Tri-State Generation and Transmission, which provides electricity to Southwest Colorado, announced a major shift this week in the way it plans to meet customers' demands for electricity.
In the near-term, the energy supplier plans to expand energy-efficiency programs, make investments in renewable energy and increase natural gas capacity, said Lee Boughey, a spokesman for Tri-State, during a phone interview Friday.
In the long-term, Tri-State will consider building a nuclear power plant in southeast Colorado, he said.
It is a marked difference from four years ago when the energy supplier announced plans to pursue three new coal-fired power plants, Boughey said.
The shift comes amid a changing regulatory climate.
There is a great deal of uncertainty when it comes to state and federal regulatory policies as they pertain to energy and the environment, Boughey said. Tri-State wanted to take time to understand the new direction and policies and evaluate the benefits and risks of new approaches, he said.
Tri-State is a wholesale power supplier to 44 member rural electric distributors in Colorado, Nebraska, New Mexico and Wyoming. One of its members is La Plata Electric Association, which distributes electricity to residents and businesses in Archuleta, San Juan and La Plata counties.
Each of the 44 members has one representative on Tri-State's board of directors. During the last four years, board members' attitudes have changed about renewable energy, and Tri-State's management team has changed, said Greg Munro, chief executive officer of LPEA.
"They have come a long way in the last three or four years of looking at things differently," Munro said.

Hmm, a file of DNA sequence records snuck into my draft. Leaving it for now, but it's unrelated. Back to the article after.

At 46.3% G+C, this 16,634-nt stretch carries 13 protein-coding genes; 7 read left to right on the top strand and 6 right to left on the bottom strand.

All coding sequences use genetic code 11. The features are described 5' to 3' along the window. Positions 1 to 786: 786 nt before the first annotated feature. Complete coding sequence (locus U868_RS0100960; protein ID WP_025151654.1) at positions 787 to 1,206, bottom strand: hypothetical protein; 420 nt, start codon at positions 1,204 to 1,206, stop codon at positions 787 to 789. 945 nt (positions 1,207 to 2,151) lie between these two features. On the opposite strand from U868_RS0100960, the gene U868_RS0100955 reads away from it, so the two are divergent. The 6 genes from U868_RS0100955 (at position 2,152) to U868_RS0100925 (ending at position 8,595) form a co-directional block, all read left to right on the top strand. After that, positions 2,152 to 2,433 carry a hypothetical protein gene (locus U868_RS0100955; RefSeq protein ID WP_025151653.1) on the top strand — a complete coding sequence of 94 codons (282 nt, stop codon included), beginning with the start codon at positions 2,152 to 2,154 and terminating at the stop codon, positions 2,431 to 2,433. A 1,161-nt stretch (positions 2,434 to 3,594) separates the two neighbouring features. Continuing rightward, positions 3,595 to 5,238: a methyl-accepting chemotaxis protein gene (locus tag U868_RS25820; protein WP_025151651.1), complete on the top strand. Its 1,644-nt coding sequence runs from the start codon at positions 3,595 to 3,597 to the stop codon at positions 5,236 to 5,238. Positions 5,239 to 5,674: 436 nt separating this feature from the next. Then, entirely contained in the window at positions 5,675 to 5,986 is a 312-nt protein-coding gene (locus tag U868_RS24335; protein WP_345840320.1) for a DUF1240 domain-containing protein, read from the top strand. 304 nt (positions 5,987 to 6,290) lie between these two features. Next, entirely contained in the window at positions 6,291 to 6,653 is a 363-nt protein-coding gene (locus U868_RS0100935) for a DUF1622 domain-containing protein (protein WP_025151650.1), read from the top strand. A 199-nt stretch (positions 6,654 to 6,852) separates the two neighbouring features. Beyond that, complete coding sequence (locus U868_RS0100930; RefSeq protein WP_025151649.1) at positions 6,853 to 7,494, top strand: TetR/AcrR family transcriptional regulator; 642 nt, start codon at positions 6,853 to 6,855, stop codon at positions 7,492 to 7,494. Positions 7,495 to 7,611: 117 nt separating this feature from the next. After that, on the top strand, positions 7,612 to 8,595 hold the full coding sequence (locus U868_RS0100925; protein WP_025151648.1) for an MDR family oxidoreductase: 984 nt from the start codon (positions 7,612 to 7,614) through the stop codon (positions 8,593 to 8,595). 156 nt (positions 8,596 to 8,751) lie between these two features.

"It used to be, 'OK, the only thing we can do is build a coal-fired power plant,'" he said. "They're not looking at that any more."
Instead, Munro said, Tri-State is delving into energy efficiency and smart-grid technology, and working with the members on renewable-energy and energy-saving programs.
Harry Goff, LPEA's representative to Tri-State, could not be reached for comment Friday evening.
At Tri-State's annual meeting this week, Gov. Bill Ritter thanked the Tri-State board for its contribution to a "new energy economy."
"You deserve a lot of credit for making efficiency, renewables and new technology investments a high priority as you look for better ways to provide affordable and reliable electricity to your rural customer-owners," Ritter told the board members, according to a news release from the governor's office.
Tom Compton of Hesperus, who is on the LPEA board of directors, said he is excited about Tri-State's new direction, but he hopes energy prices stay low while the energy supplier expands its fuel-resource base.
"I think they're looking in the right direction considering the lay of the land at this time," Compton said. "I certainly encourage them to keep going that direction the best they can."
Among Tri-State's plans:•Tri-State and Tempe, Ariz.-based First Solar have entered into an agreement to develop a 30-megawatt, 500,000-panel solar photovoltaic power plant in northeastern New Mexico. Construction is scheduled to be complete by the end of 2010.
•Contracting for 220 mega-watts of natural gas-based capacity in eastern Colorado.
•Adding consumer incentives for purchasing certain Energy Star-rated appliances.